Japanese Native Speakers and Their Challenges in ESL Learning
This post was written by our TEFL certification graduate Doneika D. Please note that this blog post might not necessarily represent the beliefs or opinions of ITTT.
I am currently an English teacher living in Japan. I teach both Elementary and Junior High School English Language.
Japan’s government allows the students to start learning English sometimes as early as Kindergarten. Most Elementary schools have a designated ALT (Assistant Language Teacher) that possesses a native level of English. Even though English is a compulsory subject in Japanese Junior High and High Schools, these students struggle with achieving even daily conversational English. In this summative task, I would like to highlight the two problems that greatly affect learners of English in Japan.
The first issue I would like to highlight is the way English is taught in schools. In the classroom, there is always a Japanese teacher of English (JTE) alongside an ALT. The Japanese teacher of English teaches some of the English classes before the ALT and JTE team-teaching classes begin for the week. While the JTE teaches the English classes, they do this in the Japanese language. The teacher is already setting a bad example for the students. If the students don’t see their teacher communicating in the language, they will not be motivated to do so themselves. Questions are asked and get answered in Japanese. This fosters no actual communication in English. English classes are heavily grammar-based and the emphasis is placed more so on accuracy and avoiding grammatical errors. There is very little time devoted to conversational practice. The silent skills of reading and writing are heavily promoted. Listening is passive in the classroom rather than an active part of the conversation. The students make a habit of copying what is on the board and memorizing it all to just pass the exam or test.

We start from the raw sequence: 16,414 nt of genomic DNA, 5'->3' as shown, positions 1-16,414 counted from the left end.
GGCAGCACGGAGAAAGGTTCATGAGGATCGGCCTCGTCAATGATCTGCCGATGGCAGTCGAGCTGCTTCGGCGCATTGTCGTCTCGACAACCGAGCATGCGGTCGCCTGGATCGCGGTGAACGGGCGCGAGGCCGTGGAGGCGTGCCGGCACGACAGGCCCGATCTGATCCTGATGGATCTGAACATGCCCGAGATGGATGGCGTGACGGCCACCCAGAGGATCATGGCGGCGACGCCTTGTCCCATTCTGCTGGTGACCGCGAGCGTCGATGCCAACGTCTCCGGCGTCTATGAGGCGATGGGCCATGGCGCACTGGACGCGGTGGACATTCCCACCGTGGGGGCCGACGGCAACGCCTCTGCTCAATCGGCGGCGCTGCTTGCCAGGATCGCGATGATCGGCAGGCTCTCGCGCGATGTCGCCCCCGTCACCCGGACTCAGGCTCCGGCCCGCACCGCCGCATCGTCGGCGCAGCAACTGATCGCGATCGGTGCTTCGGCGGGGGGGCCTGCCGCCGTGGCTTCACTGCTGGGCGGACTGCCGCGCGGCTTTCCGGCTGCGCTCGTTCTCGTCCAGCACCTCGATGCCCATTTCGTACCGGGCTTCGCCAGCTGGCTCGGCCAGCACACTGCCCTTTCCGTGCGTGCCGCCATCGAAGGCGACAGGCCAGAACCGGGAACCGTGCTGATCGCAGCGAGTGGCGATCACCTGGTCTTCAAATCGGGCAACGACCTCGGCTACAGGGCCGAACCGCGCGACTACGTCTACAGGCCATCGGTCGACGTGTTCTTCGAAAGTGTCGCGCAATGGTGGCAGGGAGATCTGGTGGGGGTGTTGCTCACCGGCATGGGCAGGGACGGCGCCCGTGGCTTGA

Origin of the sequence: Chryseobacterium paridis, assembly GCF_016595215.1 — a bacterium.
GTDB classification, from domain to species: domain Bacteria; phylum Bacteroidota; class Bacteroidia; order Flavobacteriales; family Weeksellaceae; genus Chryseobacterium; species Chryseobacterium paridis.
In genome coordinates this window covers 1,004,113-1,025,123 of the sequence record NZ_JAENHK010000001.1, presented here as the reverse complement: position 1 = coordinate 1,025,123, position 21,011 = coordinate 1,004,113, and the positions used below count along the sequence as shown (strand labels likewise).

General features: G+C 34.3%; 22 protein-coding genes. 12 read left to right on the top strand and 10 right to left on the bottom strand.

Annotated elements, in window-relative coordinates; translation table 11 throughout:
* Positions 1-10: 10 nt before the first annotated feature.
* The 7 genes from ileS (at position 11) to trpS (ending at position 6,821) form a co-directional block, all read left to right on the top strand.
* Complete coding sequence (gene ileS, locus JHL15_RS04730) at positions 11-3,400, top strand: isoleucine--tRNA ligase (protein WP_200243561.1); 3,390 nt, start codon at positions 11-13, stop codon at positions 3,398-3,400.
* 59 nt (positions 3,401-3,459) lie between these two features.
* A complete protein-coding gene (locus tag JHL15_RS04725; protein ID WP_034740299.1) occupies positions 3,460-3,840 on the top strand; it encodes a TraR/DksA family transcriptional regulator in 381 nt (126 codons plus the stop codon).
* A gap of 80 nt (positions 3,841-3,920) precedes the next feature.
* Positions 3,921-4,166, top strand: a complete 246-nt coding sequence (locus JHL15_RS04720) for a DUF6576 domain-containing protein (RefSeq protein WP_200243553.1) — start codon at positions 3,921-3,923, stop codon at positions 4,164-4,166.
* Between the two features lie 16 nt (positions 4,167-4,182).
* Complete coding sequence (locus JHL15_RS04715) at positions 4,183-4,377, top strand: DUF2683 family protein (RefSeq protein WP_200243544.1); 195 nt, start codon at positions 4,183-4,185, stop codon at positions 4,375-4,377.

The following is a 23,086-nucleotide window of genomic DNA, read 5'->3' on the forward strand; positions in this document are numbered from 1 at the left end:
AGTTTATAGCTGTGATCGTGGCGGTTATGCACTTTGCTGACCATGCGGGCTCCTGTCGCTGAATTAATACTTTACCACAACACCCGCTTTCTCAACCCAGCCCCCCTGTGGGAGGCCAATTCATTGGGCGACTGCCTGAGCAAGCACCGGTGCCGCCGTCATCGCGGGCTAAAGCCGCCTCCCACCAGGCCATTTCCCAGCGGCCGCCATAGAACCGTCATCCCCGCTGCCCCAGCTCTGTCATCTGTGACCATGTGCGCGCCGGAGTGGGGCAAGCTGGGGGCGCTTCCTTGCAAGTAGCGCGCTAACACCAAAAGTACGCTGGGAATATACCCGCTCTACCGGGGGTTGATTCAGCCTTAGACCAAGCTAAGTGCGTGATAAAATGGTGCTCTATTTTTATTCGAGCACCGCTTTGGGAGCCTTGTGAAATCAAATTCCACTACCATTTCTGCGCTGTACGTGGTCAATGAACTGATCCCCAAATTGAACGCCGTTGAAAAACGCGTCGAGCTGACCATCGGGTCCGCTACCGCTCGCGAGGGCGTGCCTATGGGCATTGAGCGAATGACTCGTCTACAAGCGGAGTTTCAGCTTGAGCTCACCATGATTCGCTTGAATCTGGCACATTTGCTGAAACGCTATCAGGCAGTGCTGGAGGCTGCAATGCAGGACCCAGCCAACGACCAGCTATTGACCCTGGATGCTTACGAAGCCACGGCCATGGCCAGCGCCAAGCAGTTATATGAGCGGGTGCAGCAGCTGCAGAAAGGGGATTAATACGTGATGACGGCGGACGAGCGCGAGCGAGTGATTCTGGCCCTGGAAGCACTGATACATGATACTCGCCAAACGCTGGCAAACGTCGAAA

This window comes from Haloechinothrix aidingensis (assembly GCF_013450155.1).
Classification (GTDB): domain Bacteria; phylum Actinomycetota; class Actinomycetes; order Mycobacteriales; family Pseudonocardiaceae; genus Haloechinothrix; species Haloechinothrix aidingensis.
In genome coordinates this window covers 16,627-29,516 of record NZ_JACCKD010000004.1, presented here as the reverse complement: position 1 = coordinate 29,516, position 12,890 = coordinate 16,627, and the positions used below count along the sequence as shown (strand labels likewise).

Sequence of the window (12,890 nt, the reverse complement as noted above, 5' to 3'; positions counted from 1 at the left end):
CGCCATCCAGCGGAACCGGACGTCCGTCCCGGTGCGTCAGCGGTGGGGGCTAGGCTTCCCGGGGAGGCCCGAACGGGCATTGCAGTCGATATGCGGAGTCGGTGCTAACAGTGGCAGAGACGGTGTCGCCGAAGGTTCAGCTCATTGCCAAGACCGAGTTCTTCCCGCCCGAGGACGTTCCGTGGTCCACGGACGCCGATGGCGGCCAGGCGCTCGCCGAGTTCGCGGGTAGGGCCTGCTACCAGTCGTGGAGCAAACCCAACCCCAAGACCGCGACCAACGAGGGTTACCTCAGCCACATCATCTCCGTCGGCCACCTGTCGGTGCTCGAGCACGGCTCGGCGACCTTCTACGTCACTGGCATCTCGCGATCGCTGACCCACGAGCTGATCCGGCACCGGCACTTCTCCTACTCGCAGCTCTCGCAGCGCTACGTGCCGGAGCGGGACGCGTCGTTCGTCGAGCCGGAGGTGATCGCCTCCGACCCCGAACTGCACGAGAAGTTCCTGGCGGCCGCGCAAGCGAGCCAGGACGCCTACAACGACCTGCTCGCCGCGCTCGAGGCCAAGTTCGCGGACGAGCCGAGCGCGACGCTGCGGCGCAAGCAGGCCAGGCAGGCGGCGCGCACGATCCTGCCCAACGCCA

The next problem I encounter while teaching Japanese students is the matter of the Japanese culture itself. The Japanese culture is one in which one can be very conservative. Especially in the way communication happens. The cultural norm is that the Japanese are not able to speak up in front of others as they fear doing so means you are disrupting other people around you. It is considered rude to speak up in this culture. Because of this, students are unwilling to participate when a volunteer for a class activity is required. Most of them, if they try to answer a question in English, are afraid to answer the question with a clear voice. They mostly whisper almost to the point of no one being able to hear them. In this society, the odd nail gets hammered down. This analogy is brought to light in the classroom and no one wants to stand out. The fear of making a mistake in English causes most of the students to not want to participate. They are not trained to know that it is okay to make mistakes as this will help them in the long run as mistakes are good to learn from. They believe that they must speak perfect English and if they are not able to do so they do not make any effort to communicate in English. In a sense, they impose silence unto themselves.
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Effective Engagement, Study, and Activation should be integrated into these classes. I intend to work alongside my JTE to help promote more production time in my lessons. I believe I have a better knowledge of how my skills can now be used in the classroom so that effective communication in English can become a norm.
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